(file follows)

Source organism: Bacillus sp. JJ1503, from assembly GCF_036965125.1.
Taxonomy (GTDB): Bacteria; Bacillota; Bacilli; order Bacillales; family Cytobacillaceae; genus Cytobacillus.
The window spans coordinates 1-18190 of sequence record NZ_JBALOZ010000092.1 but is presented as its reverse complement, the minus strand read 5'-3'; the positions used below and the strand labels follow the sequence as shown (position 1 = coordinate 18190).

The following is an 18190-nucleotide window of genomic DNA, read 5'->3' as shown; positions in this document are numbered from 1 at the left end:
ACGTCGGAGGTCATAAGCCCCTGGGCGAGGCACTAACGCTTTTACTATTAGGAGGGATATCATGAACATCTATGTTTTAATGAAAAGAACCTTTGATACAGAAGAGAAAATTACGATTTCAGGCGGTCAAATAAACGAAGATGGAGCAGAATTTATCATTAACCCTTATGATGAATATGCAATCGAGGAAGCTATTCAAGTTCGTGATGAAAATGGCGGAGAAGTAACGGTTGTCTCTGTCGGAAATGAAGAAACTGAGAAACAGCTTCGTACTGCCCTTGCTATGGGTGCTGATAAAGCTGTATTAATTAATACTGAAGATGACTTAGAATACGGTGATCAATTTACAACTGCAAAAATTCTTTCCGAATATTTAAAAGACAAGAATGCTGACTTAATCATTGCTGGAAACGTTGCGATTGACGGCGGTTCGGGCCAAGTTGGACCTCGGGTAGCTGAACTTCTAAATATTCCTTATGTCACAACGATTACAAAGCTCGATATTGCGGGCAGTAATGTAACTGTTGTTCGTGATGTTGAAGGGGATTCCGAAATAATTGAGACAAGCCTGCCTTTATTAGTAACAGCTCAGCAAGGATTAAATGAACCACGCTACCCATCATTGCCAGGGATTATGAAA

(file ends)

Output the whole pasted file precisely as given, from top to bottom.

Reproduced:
Source organism: Bacillus sp. JJ1503, from assembly GCF_036965125.1.
Taxonomy (GTDB): Bacteria; Bacillota; Bacilli; order Bacillales; family Cytobacillaceae; genus Cytobacillus.
The window spans coordinates 1-18190 of sequence record NZ_JBALOZ010000092.1 but is presented as its reverse complement, the minus strand read 5'-3'; the positions used below and the strand labels follow the sequence as shown (position 1 = coordinate 18190).

The following is an 18190-nucleotide window of genomic DNA, read 5'->3' as shown; positions in this document are numbered from 1 at the left end:
ACGTCGGAGGTCATAAGCCCCTGGGCGAGGCACTAACGCTTTTACTATTAGGAGGGATATCATGAACATCTATGTTTTAATGAAAAGAACCTTTGATACAGAAGAGAAAATTACGATTTCAGGCGGTCAAATAAACGAAGATGGAGCAGAATTTATCATTAACCCTTATGATGAATATGCAATCGAGGAAGCTATTCAAGTTCGTGATGAAAATGGCGGAGAAGTAACGGTTGTCTCTGTCGGAAATGAAGAAACTGAGAAACAGCTTCGTACTGCCCTTGCTATGGGTGCTGATAAAGCTGTATTAATTAATACTGAAGATGACTTAGAATACGGTGATCAATTTACAACTGCAAAAATTCTTTCCGAATATTTAAAAGACAAGAATGCTGACTTAATCATTGCTGGAAACGTTGCGATTGACGGCGGTTCGGGCCAAGTTGGACCTCGGGTAGCTGAACTTCTAAATATTCCTTATGTCACAACGATTACAAAGCTCGATATTGCGGGCAGTAATGTAACTGTTGTTCGTGATGTTGAAGGGGATTCCGAAATAATTGAGACAAGCCTGCCTTTATTAGTAACAGCTCAGCAAGGATTAAATGAACCACGCTACCCATCATTGCCAGGGATTATGAAA